They stumbled to a stop, unable to keep their footing at the sudden and cataclysmic shaking of the ground beneath their feet. The two stared, wide-eyed, at the ground, fully expecting the earth to open up and swallow them. A roar shuddered the silence, and Phillip and Para stared toward the horizon and the direction of their little hamlet. Pillars of smoke twisted the sky, crimson and orange a tainted portrait of flame and blood.

Para yanked free and sprinted forward, screeching in panicked oblivion to the consequences. Then she found herself tumbling, dragged sobbing and kicking to a smoldering portion of wall of one of the hamlet’s many storage barns.

“Stupid girl,” Phillip hissed, his grimy hand cupped over her mouth to stifle her screams. “Do you want to die?”

She clapped her hands over her ears, desperately trying to muffle the wails of terror and screams of death that rent the late morning air just a few feet beyond their hiding place. “Mamma, no….”

If not for Phillip’s tight grip she would have willingly run into the flames and mayhem just so she didn’t have to visualize her father and mother’s deaths. Her friends. Phillip’s mom with the sad smile. The blacksmith who always missed the spittoon and hit the neighbor’s white cat when he thought they weren’t looking. Why would someone do something like this? Burn a helpless village? It made no sense. Even though her fingers tightened around the vial, it still made no sense.

Para slumped back against the wall, hiding her face under her arms as she cried herself to sleep and blissful oblivion.


To be continued. For BACK EPISODES, navigate to the “book page” here: The Soul Cycle: Para.

This series is now being serialized on JukePop Serials, a free site. You can follow updates from any browser, or use their free app and receive updates in real-time. Also, each time you read to the next episode on JukePop, this story will receive a “+vote” and support me as a JukePop Serial author.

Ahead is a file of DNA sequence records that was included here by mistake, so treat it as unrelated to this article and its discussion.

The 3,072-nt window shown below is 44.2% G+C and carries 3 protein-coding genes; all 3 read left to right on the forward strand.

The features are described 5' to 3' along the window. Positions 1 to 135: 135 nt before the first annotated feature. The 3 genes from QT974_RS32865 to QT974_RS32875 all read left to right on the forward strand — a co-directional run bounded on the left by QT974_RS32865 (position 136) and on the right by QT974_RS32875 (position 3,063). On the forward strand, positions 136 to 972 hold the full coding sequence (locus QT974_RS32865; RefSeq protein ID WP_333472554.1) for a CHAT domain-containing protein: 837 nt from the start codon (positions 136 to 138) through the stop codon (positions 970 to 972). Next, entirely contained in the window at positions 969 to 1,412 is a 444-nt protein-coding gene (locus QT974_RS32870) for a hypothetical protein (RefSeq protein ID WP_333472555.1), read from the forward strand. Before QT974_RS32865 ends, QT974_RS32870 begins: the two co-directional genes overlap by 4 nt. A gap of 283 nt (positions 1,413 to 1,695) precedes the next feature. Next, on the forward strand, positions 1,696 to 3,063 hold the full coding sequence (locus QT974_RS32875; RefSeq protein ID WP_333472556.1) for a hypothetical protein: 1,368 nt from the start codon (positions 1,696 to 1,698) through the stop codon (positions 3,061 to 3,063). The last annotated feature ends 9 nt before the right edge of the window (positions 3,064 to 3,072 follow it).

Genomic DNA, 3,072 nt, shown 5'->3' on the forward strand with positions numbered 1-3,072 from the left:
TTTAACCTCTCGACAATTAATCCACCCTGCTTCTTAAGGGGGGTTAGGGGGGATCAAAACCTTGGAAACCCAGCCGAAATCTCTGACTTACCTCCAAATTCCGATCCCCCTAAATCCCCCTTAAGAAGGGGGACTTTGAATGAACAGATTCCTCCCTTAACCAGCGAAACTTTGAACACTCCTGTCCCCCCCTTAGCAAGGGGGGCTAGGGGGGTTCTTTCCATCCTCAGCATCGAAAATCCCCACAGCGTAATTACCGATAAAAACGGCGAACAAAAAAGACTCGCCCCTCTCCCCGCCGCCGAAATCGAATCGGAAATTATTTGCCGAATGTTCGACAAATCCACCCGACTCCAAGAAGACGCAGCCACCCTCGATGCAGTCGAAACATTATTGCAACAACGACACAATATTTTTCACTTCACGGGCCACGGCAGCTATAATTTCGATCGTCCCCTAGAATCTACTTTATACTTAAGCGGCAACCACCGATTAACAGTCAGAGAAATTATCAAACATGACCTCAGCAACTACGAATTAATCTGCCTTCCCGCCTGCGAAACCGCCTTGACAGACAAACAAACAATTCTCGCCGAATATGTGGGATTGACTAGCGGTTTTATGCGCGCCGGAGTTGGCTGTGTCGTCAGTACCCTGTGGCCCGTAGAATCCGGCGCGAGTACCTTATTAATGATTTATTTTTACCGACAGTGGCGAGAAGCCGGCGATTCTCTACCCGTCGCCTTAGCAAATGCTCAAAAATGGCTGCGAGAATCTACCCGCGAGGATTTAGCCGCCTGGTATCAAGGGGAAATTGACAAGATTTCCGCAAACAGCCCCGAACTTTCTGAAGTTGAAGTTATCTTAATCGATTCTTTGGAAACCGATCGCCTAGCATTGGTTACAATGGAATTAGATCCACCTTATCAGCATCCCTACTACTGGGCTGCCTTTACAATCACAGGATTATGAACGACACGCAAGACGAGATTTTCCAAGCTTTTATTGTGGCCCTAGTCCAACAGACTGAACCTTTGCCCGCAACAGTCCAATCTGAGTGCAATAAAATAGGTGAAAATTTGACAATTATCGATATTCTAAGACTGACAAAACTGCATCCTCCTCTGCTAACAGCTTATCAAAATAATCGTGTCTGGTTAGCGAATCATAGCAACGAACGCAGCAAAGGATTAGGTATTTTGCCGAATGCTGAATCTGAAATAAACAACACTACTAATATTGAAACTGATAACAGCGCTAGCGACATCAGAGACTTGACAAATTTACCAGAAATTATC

Episodes on JukePop have been further refined and edited from these rough versions.


Author’s Note: The Soul Cycle started way back in November 2008 (for my first National Novel Writing Month venture) when I took one of my husband’s adventure module outlines–complete with maps and descriptions–and wrote life into Para and Mun, a pair of adventurers who had been traveling together for more than three years. The title: To Save A Soul.

The following year I wrote the continuation of that adventure, Silver and Iron, although it remains unfinished, and continued to brainstorm further adventures for my beloved Para and Mun. For the 2012 NaNoWriMo adventure, I wrote a prequel explaining Para Sedi and all her idiosyncrasies. I even began outlining Mun’s introductory novel, which would also include how he and Para first met.

The subject of this weekly serial will be Para & Mun’s story from their utter beginning.



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Back to Basics

Sometimes the best way to push through a lack of motivation, waning inspiration, or sluggish writing (writer’s block) is to go back to the basics.

  • Brainstorming.
  • Start bulleting questions for yourself.
  • List facts you (or your character) know.
  • Ferret out points you need to get to for the reader.

“Writer’s Block” is one of my clues that I am taking on too much, or that I’ve written myself into a situation that goes against what I instinctually know about my character. The minute I feel the dread or reluctance to work on a project, I know it’s time to take a step back. In fact, that’s what I’m doing today for To Save A Soul, since my creative juices started waning as I approached the middle of the manuscript–which also happens to be the beginning of the bulky additions.

I know it will be easier to steady and calm myself once I have a firm understanding of what is coming and what has already passed. It’s one of the great things about brainstorming, or simple outlining: creating a foundation to work from. No, I’m not one of those who prefers to outline the entire novel beforehand because then I really have no desire to write it out. After all, I “know” everything that’s going to happen and how it’s going to resolve. There’s nothing left for ME as the author to discover.

BUT, if I only know the key points and the general ending I would like to write toward, there are still surprising bits of information left for everyone to find along the way–like a great scavenger hunt.

At the moment, I know a little bit too much about what I want to insert, and it’s creating a challenge for me to stay interested. However, it has been a lot of fun to bounce ideas off my husband–even though he rejects some as lame–and see how the two of our minds working together can come up with some pretty fun twists. So, I’m going to take this challenge and move forward, push through the whining and get something down.

Even if it’s just an outline.

What do you do when you’re blocked or stuck?